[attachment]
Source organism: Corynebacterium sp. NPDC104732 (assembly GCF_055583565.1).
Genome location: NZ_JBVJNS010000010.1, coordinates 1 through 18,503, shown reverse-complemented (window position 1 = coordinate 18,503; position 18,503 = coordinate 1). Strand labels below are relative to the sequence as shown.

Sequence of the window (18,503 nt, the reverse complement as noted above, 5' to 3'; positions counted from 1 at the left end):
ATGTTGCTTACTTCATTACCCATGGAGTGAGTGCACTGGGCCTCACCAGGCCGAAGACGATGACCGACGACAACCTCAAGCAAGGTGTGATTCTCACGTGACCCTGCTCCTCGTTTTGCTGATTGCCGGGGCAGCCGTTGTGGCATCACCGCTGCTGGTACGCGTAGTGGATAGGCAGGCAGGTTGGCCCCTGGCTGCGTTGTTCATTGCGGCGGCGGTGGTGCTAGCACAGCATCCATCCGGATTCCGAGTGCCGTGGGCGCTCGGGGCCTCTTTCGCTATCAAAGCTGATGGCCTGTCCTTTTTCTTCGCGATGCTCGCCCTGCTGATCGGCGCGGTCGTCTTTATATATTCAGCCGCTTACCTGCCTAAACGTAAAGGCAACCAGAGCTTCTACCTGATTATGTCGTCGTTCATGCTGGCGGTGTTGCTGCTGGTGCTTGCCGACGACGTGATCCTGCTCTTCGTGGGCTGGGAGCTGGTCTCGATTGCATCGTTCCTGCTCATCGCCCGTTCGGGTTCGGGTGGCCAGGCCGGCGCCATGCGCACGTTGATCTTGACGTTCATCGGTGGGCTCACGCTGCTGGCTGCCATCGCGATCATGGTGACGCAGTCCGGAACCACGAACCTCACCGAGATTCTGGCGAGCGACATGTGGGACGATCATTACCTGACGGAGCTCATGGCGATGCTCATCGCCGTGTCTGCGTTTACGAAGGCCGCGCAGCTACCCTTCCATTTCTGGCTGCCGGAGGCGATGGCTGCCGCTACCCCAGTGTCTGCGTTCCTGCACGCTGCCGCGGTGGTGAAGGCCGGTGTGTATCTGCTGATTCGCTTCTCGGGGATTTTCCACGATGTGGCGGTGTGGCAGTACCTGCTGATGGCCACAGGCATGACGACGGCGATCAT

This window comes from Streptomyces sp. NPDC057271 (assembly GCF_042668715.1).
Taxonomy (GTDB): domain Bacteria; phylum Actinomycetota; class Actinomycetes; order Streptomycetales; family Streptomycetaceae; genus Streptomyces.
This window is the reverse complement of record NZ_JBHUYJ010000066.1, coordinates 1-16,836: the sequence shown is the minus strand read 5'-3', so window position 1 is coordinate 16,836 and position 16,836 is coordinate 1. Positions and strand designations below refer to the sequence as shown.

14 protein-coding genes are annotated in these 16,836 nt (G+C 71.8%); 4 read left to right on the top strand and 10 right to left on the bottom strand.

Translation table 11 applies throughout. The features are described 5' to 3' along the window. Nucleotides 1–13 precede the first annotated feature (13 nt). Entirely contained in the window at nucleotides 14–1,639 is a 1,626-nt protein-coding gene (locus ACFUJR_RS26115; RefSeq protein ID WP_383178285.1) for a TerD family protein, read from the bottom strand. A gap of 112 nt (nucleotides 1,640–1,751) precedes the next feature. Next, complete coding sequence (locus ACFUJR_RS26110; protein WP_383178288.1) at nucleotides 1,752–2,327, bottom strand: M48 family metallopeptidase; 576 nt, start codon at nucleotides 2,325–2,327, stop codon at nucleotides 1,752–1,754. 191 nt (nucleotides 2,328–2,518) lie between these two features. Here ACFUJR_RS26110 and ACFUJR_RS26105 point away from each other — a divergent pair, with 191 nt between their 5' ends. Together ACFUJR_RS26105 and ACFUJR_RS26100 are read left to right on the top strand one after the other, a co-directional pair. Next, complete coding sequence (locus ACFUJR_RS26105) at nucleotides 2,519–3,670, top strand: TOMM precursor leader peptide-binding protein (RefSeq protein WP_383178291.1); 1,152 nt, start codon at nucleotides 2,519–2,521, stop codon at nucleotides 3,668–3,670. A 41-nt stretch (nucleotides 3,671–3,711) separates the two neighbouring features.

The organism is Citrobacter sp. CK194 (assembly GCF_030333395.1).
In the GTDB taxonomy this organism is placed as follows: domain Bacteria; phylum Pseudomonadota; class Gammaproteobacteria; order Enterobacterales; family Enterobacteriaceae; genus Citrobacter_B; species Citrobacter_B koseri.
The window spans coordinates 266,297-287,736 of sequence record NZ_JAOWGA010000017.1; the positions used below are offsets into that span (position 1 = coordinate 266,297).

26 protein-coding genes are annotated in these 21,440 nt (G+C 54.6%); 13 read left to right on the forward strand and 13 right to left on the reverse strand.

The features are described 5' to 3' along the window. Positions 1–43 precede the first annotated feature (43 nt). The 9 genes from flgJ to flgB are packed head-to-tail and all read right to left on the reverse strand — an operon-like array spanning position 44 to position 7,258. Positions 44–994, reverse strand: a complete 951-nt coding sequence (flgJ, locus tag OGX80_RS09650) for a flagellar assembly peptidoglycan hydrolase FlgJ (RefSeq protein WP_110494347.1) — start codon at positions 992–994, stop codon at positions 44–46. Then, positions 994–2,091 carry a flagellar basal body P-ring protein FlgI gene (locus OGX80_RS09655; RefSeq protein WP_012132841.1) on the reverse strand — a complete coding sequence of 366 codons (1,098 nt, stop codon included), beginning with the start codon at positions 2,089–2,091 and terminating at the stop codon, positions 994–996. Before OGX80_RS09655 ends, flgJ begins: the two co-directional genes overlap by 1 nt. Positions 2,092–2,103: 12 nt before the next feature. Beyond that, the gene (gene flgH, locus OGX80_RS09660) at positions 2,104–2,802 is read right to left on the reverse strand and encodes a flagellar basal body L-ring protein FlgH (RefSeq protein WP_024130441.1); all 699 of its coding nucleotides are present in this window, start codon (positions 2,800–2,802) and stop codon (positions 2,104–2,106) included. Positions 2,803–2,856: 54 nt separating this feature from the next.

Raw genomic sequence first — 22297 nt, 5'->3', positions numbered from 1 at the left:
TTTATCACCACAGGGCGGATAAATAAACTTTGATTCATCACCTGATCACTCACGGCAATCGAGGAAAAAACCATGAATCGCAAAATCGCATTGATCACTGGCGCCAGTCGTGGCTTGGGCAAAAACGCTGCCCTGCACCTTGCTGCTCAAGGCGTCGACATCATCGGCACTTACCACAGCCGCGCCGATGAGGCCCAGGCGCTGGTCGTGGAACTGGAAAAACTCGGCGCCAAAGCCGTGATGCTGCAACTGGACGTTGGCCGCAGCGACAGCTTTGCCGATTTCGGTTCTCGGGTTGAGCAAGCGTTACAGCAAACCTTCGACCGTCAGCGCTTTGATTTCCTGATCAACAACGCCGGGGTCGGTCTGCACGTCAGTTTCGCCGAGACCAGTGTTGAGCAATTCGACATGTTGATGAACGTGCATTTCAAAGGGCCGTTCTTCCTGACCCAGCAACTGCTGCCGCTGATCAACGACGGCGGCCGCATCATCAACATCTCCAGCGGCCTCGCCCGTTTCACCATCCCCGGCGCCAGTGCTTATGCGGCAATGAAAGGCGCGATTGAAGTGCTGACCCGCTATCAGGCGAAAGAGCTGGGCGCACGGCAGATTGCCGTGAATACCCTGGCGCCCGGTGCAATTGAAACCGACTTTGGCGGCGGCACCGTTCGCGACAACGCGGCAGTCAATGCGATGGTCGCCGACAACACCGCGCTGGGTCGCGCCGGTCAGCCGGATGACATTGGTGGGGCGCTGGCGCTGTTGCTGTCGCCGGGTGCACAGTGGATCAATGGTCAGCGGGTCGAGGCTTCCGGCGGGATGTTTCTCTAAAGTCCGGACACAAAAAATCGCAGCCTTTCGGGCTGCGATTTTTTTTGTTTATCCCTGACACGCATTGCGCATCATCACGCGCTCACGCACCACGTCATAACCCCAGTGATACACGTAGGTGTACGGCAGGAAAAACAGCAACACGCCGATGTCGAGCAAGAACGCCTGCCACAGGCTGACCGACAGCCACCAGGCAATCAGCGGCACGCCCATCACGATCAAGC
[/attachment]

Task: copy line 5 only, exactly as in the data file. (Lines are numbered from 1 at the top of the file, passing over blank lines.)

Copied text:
This window comes from Streptomyces sp. NPDC057271 (assembly GCF_042668715.1).